6 Reasons Pipes Can Break in the Summer
Broken pipes are most notorious in the winter. When cold temperatures freeze your water supply line, pressure builds up inside and causes the pipe to burst. But frozen pipes aren’t your only concern. Here are six surprising reasons pipes can break in the summer and what to do if this happens to you.
Why Do Pipes Break in the Summer?
- Invasive tree roots: Large trees have extensive root systems that seek out nourishment wherever they can find it. Pinhole leaks in your sewer line are an ideal source of fertilizer. Over time, spiderweb-like roots find their way into your sewer pipe, growing until they cause significant clogs or create such pressure that the pipe bursts.
- Wet and dry periods: Rainy summer afternoons can make the soil around your underground pipes heavy with moisture. Then, dry periods cause the soil to loosen and shift. In both instances, your pipes may become disconnected and start leaking.
- Corrosion: Metal pipes rust from the inside out as they age, weakening the pipe wall and affecting the joints and seals. This may eventually lead to a slow leak or catastrophic rupture.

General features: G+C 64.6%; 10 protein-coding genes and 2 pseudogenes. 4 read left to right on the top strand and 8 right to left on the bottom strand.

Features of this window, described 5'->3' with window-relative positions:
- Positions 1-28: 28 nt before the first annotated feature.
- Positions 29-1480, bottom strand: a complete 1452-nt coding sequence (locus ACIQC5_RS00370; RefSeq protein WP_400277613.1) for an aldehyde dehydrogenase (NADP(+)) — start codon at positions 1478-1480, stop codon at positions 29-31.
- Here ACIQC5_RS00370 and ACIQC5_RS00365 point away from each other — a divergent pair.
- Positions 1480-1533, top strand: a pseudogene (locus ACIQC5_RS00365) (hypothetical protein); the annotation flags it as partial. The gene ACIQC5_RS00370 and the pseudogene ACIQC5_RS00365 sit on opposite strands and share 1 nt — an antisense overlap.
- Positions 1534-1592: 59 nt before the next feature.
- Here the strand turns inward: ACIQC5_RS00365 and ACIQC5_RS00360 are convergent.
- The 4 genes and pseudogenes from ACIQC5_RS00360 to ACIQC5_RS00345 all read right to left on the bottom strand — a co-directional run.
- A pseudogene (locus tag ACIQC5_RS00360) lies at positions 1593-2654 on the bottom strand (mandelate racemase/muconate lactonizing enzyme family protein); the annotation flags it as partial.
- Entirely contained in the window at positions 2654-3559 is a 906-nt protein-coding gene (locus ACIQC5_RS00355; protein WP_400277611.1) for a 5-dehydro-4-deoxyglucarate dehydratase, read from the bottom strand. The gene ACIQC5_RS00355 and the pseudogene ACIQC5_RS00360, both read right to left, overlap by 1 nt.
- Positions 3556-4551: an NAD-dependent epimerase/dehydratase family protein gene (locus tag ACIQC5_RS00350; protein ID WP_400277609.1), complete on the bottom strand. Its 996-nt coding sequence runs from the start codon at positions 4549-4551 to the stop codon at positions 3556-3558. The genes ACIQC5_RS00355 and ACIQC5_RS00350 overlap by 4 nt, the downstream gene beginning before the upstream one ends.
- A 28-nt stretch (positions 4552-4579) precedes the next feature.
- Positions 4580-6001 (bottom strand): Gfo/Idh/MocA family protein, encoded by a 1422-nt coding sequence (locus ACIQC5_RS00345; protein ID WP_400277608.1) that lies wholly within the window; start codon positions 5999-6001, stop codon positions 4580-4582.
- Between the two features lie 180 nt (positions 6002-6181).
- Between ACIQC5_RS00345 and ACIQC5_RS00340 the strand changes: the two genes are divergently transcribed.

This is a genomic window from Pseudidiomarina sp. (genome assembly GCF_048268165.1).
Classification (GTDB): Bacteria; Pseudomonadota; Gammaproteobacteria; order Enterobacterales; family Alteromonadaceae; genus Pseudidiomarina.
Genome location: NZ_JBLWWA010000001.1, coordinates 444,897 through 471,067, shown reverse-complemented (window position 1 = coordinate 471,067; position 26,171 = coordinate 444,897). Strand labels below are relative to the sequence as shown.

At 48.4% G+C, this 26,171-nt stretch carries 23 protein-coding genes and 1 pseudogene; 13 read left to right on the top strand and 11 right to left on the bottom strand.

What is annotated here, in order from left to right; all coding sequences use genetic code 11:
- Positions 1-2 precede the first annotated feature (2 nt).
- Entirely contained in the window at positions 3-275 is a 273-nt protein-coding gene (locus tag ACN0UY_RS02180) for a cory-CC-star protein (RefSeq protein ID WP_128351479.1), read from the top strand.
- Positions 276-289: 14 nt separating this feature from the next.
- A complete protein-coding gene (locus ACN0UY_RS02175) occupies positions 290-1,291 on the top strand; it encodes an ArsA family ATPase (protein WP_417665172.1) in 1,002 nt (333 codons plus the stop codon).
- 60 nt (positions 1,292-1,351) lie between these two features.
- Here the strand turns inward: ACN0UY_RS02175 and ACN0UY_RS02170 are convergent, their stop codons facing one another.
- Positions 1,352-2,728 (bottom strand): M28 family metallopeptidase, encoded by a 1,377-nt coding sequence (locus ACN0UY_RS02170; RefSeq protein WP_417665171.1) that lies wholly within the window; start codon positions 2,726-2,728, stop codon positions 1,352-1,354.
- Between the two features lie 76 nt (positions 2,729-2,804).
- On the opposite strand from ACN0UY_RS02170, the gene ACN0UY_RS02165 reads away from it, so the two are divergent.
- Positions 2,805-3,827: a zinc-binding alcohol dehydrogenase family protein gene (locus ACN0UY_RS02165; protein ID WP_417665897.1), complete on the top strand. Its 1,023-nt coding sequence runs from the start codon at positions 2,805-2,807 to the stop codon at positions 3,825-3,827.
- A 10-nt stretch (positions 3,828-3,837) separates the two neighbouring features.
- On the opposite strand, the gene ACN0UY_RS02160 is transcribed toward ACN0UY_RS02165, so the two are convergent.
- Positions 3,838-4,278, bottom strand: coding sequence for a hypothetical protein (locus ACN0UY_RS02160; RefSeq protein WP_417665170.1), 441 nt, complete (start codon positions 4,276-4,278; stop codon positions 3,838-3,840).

- Wear and old age: No plumbing system lasts forever. As they age, pipes weaken and wear out. Plumbing hoses also deteriorate over time, causing slow leaks behind your appliances that can cause significant water damage. Replacing rubber hoses with braided steel versions can help protect your property.
- Construction work: Stray shovels are an enemy of all buried utilities, including water supply lines and sewer pipes. Since construction is a common summertime activity, this is another potential reason pipes can break in warm weather.
- Substandard repairs: Faulty pipe patches do more harm than good. Make sure you only hire a licensed plumber to work on your pipes to avoid shoddy repair work.
What to Do if Your Pipes Break
- Act fast: When it comes to minimizing water damage, every minute counts. If the break occurred in your water supply line, turn off the water at the main shutoff valve or behind the affected appliance. If the break is in your sewer line, stop using water to avoid contributing to the leak.
- Fix the broken pipe: Hire a plumber to find and replace the damaged pipe. If it’s located inside your home, you may end up having a hole cut in your wall, ceiling, or floor to access it. If the sewer line is broken, the plumber may need to dig trenches in the yard to remove the damaged pipe and install a new one.
- Clean up the water damage: It’s important to dry your belongings as quickly as possible to avoid mold growth. Start by soaking up as much standing water as you can. Then, open the windows and run fans to begin drying the structural elements.